The human touch

Can we make the assumption, however, that by introducing virtual answers to our desires, we are removing our basic instincts to have sex and reproduce? Does this remove our humanity?

There is absolutely a place for sex tech, for Virtual Reality porn, for cam girls and for Teledildonics, but how do we know where the line is?

The darker side of Teledildonics is demonstrated by a combination of VR and sex dolls. In this case, a paying customer receives both a VR headset and either a male sex toy, flashlight or sex doll that can imitate the feeling of real sex whilst the customer views the ‘cam girl’ through VR. Although this is technically a human to human experience, unlike a virtual girlfriend which provides more emotional connections, it still removes the touch and the feeling that we crave as social, feeling creatures.

As these forms of AI and VR become more attainable, and more accessible, we can’t let the sex tech industry fall beneath the radar. It has been proven and is encouraged by the NHS that sex and intimacy improves our mental and physical health due to the endorphins released and the way that our body reacts to human contact. Even just embracing someone special can lower blood pressure. With this in mind, we need to consider how removing this human to human interaction can impact not just sexual culture but more importantly, our own physical health.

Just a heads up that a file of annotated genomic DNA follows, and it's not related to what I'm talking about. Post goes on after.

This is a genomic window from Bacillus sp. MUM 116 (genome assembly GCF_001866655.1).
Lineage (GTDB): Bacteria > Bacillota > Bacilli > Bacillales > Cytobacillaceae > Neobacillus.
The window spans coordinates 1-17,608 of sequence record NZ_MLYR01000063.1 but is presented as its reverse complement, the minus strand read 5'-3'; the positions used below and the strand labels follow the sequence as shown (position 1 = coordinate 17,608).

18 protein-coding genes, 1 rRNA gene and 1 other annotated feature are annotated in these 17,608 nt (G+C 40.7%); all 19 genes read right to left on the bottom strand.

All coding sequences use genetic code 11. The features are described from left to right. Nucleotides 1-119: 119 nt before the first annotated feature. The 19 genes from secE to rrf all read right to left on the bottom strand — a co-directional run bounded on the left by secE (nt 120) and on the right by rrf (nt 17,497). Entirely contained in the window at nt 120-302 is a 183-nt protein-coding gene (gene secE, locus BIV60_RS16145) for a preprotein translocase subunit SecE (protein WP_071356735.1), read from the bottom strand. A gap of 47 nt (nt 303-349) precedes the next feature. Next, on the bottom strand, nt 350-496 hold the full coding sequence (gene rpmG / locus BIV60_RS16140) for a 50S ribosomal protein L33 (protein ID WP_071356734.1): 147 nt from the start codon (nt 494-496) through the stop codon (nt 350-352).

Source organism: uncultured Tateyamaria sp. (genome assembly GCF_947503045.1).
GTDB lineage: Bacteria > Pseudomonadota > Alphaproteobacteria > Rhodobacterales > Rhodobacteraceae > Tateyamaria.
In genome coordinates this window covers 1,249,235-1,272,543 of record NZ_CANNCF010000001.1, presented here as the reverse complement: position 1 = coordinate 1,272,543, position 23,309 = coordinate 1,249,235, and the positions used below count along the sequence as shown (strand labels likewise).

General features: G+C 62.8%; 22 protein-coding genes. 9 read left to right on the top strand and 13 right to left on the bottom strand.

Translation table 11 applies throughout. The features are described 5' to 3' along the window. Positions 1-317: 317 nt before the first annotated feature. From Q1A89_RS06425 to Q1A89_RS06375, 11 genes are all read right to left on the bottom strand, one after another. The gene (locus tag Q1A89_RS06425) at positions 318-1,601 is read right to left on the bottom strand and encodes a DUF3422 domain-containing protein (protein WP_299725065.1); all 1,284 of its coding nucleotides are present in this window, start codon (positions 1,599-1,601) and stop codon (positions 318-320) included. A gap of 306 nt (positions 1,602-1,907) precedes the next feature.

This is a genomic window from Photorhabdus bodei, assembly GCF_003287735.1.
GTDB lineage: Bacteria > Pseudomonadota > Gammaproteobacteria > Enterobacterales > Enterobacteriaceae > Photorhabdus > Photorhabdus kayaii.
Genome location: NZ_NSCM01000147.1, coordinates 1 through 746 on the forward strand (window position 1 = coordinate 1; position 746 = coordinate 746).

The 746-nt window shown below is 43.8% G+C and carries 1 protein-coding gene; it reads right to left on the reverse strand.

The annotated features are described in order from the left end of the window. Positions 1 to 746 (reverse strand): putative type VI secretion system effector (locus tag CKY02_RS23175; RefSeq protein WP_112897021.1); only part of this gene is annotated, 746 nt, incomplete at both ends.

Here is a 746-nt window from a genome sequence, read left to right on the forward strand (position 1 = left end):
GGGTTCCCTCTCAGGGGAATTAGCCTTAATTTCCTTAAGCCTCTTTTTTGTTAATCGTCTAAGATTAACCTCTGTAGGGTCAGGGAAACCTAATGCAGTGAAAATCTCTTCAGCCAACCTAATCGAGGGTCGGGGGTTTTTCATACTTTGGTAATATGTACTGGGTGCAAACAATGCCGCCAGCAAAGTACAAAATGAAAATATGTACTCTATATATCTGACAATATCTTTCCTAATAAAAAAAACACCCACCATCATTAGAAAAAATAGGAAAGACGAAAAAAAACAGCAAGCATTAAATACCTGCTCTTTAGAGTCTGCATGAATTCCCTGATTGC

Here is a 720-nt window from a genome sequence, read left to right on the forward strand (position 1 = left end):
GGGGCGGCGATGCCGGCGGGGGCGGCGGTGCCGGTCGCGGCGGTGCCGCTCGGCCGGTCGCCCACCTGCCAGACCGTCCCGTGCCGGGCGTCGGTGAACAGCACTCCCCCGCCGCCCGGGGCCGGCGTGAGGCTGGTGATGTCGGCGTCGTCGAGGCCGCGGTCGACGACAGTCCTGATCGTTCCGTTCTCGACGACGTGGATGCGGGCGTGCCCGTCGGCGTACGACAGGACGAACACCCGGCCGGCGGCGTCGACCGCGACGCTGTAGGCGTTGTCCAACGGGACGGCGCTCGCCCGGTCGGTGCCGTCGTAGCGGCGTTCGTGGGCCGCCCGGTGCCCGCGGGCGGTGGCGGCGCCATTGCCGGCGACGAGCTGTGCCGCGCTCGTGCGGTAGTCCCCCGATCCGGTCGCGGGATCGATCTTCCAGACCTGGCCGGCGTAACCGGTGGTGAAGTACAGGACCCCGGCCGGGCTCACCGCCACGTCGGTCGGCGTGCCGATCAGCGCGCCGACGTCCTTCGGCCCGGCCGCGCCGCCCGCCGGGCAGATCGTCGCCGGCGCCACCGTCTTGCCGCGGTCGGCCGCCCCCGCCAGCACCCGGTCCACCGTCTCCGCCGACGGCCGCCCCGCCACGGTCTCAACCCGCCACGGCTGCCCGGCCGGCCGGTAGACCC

Ethical questions

How we regulate this industry falls more to ethical accountability than to legality. We should be allowed to explore our sexuality in whatever way we feel suits us but these businesses should not take advantage of our sexual discoveries.

As we have seen, there are extreme consequences to culture, health and wellbeing globally. The decisions we make in designing, funding and using sexual technology will define our future in an internet of things world and how we belong as humans designed to have sex.